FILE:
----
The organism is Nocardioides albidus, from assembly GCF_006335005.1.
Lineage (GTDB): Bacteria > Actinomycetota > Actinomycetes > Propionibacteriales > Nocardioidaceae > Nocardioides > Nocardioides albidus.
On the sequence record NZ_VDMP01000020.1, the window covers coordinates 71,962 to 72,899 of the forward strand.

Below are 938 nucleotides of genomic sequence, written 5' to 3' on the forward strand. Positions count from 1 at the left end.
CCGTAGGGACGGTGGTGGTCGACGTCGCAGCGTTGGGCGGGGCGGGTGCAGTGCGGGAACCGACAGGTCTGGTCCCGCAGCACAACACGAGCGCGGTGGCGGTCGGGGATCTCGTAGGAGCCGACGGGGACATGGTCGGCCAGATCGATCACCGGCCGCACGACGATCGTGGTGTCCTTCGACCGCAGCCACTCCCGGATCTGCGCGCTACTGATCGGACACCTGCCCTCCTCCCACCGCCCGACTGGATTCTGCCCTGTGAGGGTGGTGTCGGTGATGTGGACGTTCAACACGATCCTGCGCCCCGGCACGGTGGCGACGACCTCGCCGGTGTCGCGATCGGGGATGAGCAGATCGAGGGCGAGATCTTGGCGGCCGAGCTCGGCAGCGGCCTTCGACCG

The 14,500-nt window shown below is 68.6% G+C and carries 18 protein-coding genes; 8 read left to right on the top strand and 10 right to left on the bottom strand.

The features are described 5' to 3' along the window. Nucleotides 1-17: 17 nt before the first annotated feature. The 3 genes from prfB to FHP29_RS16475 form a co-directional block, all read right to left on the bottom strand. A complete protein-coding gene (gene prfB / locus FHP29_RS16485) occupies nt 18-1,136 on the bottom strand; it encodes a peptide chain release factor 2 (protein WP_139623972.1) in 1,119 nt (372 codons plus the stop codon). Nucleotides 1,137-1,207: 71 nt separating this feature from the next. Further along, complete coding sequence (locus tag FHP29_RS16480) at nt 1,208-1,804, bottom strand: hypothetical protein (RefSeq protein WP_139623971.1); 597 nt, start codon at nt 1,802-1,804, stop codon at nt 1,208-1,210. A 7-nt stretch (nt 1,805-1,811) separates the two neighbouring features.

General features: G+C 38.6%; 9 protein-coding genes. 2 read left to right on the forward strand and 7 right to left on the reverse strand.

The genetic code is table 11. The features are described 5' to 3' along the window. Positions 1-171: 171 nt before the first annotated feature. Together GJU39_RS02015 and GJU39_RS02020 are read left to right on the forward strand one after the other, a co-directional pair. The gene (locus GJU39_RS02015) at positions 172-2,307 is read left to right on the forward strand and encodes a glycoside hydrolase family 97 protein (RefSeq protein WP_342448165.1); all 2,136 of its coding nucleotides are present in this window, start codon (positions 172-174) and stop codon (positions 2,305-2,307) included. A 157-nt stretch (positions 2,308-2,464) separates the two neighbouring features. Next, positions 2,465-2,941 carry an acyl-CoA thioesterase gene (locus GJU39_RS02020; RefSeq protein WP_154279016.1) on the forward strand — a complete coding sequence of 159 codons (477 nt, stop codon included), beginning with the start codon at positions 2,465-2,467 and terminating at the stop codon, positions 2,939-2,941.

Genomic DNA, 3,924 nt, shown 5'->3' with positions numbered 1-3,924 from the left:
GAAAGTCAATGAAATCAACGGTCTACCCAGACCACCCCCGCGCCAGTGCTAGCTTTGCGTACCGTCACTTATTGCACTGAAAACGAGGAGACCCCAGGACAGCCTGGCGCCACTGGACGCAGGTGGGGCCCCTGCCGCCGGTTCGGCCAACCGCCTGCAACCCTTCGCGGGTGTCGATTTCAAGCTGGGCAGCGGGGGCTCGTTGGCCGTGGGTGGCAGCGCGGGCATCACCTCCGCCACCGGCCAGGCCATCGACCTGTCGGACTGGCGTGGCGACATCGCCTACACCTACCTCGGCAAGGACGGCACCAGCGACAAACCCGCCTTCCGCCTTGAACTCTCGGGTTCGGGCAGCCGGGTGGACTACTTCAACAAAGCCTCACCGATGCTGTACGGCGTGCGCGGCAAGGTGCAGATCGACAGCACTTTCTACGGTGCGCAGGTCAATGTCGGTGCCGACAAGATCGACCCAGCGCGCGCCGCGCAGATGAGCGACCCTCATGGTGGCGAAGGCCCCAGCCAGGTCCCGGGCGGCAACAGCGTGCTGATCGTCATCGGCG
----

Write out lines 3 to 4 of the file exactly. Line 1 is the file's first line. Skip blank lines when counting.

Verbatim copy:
On the sequence record NZ_VDMP01000020.1, the window covers coordinates 71,962 to 72,899 of the forward strand.

Below are 938 nucleotides of genomic sequence, written 5' to 3' on the forward strand. Positions count from 1 at the left end.